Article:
Jackson may be the center of state government, but this coastal area is nipping at the capital city’s heels.
Never mind that Pascagoula is where the squirrel went berserk or where aliens made contact in Mississippi or where the phantom barber snuck into homes to clip a lock of hair of sleeping Southern maids of yesteryear.
Set aside that Jimmy Buffett ran away from the Flagship City and headed to Margaritaville, and that Sarah Thomas used her Pascagoula roots to become the first female NFL referee.
Outside of the Jackson Metro area, no municipality and no county besides Pascagoula and Jackson County carries as big of a stick, politically speaking, in Mississippi than this coastal area currently enjoys.
You cannot name another city and county that can boast that they are the home to the:
- Secretary of State – Michael Watson, formerly of Pascagoula, now East Central area
- Public Service Commissioner – Dane Maxwell, Pascagoula
- House Appropriations Chairman – John Read, Gautier
- Senate Judiciary A Chairman – Brice Wiggins, Pascagoula
- House Transportation Chairman – Charles Busby, Pascagoula
- Senate Judiciary B Vice Chairman – Jeremy England, formerly of Pascagoula, now Ocean Springs
- House Insurance Chairman – Hank Zuber, Ocean Springs
- House Local and Private Chairman – Manly Barton, East Central area
In addition, lawmakers from this Gulf Coast area hold key legislative committee appointments in both chambers on committees related to congressional and legislative redistricting, education, gaming, corrections, ports, budget, finance, Medicaid, public health, and more.
These legislative committee assignments are reflective of both the respect these lawmakers hold with leadership and the very real truth that the Pascagoula/Jackson County area is a vital part of the state’s economy. Being the home to the state’s largest industrial employer Huntington Ingalls Shipbuilding, Chevron’s largest refinery in the Southeast U.S., a major hub for commerce at the Pascagoula Port, and other medium to large employers such as VT Halter Marine and Rolls-Royce Naval Marine carries with it an automatic seat at the table that must be respected.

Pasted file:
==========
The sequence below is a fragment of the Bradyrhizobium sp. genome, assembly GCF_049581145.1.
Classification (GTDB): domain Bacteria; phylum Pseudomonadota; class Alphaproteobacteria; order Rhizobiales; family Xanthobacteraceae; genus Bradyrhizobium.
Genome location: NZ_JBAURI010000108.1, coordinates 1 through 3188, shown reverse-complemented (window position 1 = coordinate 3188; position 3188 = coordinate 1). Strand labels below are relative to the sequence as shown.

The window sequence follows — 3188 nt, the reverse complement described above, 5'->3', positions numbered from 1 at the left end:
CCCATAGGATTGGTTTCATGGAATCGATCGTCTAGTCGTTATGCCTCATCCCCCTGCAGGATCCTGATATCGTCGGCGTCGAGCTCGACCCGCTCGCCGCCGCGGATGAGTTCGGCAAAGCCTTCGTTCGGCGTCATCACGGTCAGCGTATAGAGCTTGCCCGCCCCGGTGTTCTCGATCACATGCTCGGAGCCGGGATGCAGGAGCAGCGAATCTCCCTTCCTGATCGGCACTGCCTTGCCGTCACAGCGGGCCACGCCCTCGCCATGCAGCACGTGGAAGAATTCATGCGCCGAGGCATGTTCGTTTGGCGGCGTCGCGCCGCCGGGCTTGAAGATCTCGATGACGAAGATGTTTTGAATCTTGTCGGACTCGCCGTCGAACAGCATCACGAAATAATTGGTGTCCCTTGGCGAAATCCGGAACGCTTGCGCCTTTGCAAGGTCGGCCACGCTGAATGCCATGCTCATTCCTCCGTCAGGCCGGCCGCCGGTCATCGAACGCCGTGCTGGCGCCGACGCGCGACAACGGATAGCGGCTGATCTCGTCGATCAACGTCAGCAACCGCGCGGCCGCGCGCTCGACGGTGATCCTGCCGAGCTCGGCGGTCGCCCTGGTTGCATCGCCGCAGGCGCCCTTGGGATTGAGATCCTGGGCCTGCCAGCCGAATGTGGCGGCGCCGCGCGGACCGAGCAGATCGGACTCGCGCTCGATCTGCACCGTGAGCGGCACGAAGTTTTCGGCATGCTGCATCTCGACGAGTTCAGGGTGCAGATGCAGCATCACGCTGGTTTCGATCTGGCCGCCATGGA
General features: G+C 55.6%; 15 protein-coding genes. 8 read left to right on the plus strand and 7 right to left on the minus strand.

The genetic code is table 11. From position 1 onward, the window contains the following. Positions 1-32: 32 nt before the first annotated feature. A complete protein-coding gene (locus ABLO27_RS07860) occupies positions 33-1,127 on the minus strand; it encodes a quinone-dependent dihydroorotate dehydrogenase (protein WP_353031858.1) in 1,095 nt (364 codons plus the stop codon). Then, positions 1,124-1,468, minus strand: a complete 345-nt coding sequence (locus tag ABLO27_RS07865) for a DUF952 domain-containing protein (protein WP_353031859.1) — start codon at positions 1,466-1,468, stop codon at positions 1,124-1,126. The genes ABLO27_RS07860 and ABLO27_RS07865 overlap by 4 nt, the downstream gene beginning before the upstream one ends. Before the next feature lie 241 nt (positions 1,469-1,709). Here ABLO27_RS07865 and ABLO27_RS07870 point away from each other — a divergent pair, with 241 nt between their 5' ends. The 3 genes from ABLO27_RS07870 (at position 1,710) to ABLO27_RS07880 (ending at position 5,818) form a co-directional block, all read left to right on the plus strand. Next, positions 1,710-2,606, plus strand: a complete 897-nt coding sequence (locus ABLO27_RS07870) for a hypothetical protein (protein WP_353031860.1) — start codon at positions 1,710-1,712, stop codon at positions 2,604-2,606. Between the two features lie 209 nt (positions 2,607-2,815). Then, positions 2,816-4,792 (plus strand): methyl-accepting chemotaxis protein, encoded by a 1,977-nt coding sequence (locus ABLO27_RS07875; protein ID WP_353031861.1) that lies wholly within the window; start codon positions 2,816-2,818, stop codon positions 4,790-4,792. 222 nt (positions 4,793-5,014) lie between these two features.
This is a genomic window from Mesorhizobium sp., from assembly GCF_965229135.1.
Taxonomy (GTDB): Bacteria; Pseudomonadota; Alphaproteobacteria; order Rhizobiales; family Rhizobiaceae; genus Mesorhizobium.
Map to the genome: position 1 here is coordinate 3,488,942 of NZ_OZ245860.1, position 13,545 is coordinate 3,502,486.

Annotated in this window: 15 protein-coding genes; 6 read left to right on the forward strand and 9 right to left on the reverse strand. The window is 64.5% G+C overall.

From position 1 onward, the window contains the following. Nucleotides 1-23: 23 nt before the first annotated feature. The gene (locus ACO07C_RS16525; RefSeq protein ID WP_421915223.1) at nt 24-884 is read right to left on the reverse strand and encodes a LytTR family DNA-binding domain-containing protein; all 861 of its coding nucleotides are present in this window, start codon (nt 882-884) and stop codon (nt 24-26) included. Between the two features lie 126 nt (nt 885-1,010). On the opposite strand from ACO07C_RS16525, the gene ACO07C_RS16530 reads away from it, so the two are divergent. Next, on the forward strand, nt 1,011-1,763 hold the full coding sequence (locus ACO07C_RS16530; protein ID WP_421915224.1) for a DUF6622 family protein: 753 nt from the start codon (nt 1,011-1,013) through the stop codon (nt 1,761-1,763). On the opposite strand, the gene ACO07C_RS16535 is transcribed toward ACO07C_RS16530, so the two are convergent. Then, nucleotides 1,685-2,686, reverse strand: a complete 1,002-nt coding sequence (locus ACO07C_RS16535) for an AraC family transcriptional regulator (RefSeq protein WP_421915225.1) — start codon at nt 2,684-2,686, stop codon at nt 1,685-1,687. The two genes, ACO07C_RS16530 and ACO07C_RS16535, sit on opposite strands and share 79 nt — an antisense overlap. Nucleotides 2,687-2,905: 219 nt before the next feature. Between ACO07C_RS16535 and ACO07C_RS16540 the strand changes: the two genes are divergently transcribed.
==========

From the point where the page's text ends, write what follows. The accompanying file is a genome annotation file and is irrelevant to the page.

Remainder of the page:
Add in that Pascagoula is the home of Mike Ezell, the current Jackson County Sheriff and likely the next 4th District Congressman after the November 8th Midterm General Election, and there is no arguing that this one Coast community’s political power and influence are unmatched outside of the Capitol bubble.
In fact, Jackson County has long been one of the keys to electoral success in Mississippi politics. Winning Jackson County in a statewide or regional campaign is a bellwether for overall performance at the ballot box. This is why Pascagoula and the surrounding areas routinely host everyone from the Governor to U.S. Senators to national political figures seeking to raise their name ID.
The latest example of the area’s political importance was on display in the June 28th 4th Congressional District Republican Primary. Ezell drew nearly 68% of the vote over incumbent Congressman Steven Palazzo in that race after pulling in 40% of the vote in the initial June 7th seven-man Primary, a feat that ensured him a spot in the runoff with Palazzo three weeks later.
However, this latest iteration of political stroke is not uncommon for the Pascagoula and Jackson County area.
Pascagoula is the hometown of former U.S. Senator Trent Lott who served in both the U.S. House and Senate, rising at his peak to be the Senate Majority Leader. Former Congressman William Colmer who decided not to seek re-election in 1973 which paved the way for Lott’s political career is also a native son of Jackson County.
There are other prominent names from the past that have come out of this singular Coastal area, such as former state Attorney General Mike Moore and former state representative turned Public Service Commissioner Curt Hebert, both of Pascagoula, along with key legislative elected officials over the years from Jackson County who had significant influence under the Capitol Dome such as former state Senators Tommy Moffatt and Tommy Robertson and former State Representative Carmel Wells-Smith.
Jackson may be considered the center of Mississippi’s state government but by every indicator that matters in politics, Pascagoula and Jackson County are nipping at the capital city’s heels.
The question now for this coastal Mississippi area, as it has been for years, is what their local government and business leaders will do to capitalize on this outsized influence for the long-term benefit of their economic wellbeing while ensuring the big stick the area wields is not whittled down to a nub over short-term whims or outside influence from neighboring counties that do not hold the same level of political influence and power.